Colorado, like most other states, is getting hotter and dryer. In May, 2021, NOAA released new data, showing Colorado Springs and Denver with the greatest increases.
In 2019, Governor Jared Polis began creating plans for Colorado to wean itself off fossil-fuel energy use, replacing it with renewable sources, and drastically reducing greenhouse gas emissions (GHGs) in the coming years. In May of that year, Polis signed into law the Climate Action Plan To Reduce Pollution. That and the “Colorado Greenhouse Gas Pollution Reduction Roadmap” (CGGPRR), also issued by the governor, set goals of reducing emissions from 2005 levels by at least 50% by 2030 and 90% by 2050. “This is our plan for creating a pathway to 100 percent renewable energy in our state, creating good green jobs that can never be outsourced, and saving people money on electricity,” Governor Jared Polis said in a press release from 2019. “The roadmap is not just about a vision, but includes concrete steps that will help us reap the economic benefits of renewable energy, curb pollution of our air, and fight climate change.”
According to the EIA, by 2020 Colorado’s net generation from coal-fired power plants was already 36%, down from 68% in 2010. During the same period, Colorado became the 7th natural gas-producing state but also tripled its renewables –led by wind and solar– accounting for 30% of the state’s total generation.
Polis’ legislation demonstrates its particular concerns with air pollution and health by addressing transportation and buildings — the biggest consumer sectors in Colorado accounting for 29.3 % and 27.6 % of the state’s energy consumption respectively.–a direction bolstered by a sense that the state’s power sector is already headed in the right direction.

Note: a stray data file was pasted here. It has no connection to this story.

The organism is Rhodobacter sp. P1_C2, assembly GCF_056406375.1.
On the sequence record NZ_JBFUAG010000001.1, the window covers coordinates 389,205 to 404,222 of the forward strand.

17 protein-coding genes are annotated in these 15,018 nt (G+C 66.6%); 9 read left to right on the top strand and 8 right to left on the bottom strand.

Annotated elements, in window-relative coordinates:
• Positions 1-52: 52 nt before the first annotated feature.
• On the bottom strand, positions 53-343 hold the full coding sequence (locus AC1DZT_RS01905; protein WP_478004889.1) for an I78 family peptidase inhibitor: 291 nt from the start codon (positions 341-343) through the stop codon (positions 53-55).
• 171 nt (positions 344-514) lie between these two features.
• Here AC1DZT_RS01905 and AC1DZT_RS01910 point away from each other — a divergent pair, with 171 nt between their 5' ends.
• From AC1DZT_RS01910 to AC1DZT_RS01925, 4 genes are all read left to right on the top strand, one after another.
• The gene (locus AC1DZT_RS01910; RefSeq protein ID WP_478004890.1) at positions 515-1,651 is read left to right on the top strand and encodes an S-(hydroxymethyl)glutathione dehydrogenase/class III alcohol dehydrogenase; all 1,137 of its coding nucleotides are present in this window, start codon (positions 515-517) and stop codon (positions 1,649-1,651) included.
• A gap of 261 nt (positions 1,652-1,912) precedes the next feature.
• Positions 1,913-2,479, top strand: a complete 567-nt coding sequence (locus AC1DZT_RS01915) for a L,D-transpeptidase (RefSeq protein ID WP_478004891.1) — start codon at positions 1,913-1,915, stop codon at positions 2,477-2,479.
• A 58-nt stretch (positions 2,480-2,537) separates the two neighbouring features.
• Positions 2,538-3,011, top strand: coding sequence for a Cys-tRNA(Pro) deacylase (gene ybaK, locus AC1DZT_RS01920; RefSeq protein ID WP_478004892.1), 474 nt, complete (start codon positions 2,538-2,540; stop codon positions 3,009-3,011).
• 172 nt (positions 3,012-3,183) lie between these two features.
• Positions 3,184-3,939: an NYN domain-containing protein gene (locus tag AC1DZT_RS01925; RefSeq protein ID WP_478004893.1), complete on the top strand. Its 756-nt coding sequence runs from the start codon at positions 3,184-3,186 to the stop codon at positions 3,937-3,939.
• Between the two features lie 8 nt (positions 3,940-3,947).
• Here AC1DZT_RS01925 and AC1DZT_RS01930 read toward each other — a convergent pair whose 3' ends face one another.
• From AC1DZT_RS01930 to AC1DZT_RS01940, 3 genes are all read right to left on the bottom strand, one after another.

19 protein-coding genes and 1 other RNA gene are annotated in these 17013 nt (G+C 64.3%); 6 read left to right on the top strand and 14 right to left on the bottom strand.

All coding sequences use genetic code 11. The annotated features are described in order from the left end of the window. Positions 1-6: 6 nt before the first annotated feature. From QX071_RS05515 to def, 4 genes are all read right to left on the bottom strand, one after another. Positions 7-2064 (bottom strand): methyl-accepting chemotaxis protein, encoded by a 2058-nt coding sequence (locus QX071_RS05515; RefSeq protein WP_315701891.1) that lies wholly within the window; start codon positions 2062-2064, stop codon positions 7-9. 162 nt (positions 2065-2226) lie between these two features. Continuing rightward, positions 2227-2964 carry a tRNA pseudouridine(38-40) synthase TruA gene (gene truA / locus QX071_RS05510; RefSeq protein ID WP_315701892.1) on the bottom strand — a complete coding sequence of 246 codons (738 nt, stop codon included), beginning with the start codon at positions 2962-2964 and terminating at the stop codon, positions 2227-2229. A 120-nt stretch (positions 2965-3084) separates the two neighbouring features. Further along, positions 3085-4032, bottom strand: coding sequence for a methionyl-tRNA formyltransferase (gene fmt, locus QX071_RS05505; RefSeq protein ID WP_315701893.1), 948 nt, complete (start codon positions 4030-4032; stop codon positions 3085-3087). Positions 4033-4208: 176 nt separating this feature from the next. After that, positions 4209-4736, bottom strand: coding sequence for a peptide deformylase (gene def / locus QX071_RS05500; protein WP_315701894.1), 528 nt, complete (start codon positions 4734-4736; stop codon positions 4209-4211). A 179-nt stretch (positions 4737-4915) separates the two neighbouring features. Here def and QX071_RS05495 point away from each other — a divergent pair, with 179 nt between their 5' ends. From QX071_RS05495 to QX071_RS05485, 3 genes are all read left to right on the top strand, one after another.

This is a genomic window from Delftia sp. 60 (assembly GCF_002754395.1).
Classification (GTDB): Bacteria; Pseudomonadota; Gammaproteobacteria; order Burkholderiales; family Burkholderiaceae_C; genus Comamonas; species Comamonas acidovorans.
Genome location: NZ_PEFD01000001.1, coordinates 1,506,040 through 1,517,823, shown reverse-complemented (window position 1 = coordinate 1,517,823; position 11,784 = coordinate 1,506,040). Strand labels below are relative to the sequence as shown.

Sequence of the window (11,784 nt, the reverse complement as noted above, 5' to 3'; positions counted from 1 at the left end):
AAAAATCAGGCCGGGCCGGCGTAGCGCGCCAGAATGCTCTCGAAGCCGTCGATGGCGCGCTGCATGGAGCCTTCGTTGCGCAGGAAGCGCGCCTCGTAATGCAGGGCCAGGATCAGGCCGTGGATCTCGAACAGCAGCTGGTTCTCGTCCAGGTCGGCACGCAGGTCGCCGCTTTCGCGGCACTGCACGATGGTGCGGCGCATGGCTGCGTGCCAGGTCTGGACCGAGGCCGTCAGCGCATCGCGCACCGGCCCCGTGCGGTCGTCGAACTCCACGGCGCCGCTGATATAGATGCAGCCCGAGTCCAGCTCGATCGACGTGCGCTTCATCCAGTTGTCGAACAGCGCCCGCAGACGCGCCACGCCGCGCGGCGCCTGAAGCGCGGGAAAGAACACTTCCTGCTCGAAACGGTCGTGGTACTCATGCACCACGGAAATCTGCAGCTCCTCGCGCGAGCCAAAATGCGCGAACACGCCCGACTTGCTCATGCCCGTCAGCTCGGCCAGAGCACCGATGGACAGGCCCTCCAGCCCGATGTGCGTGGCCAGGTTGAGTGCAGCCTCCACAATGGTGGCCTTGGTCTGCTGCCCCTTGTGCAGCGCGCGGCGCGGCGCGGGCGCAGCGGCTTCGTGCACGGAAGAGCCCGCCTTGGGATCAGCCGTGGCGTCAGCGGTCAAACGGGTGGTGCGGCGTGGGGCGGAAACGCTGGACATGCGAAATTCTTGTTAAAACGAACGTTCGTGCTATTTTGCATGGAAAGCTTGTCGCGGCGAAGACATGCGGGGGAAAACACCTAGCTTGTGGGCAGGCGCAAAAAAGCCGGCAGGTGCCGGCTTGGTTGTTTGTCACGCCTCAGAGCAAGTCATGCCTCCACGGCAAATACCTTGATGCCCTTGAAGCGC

By June, 2021, Governor Polis had also signed a bipartisan Energy Transition bill into law that will provide $15 million to help workers and localities dependent on coal transition to a clean energy economy. The money will fund the Office of Just Transition, which was created in 2019 to aid workers and communities dependent on coal as utilities in the state shift toward clean energy.
Colorado utilities are cutting their use of coal, in part due to the legislation requiring the state to reduce its greenhouse gas emissions, but also because of the falling cost of wind and solar. “The key to a truly just transition unlocks new opportunities in more places than ever before — not only to provide jobs, but to support schools, and improve systems that are critical to powering our communities,” Polis said at the bill’s signing. In 2021, NPR’s Steve Inskeep covered a story of a closing coal plant transitioning to a new “kind of renewable energy storage.” It would reuse the steam turbine, the transmission facilities and add a massive tank of salt. When melted, the salt would create steam to run the turbine and generate electricity. Thus, creating power when the grid needed it.
Colorado State University-Pueblo became the first campus in the state to reach net-zero efficiency last week when the school switched on its 23-acre solar array project.
Colorado is one of twenty four states, plus Puerto Rico, committed to the U.S. Climate Alliance, a bipartisan coalition of governors, created in 2017, committed to reducing greenhouse gas emissions consistent with the goals of the Paris Agreement.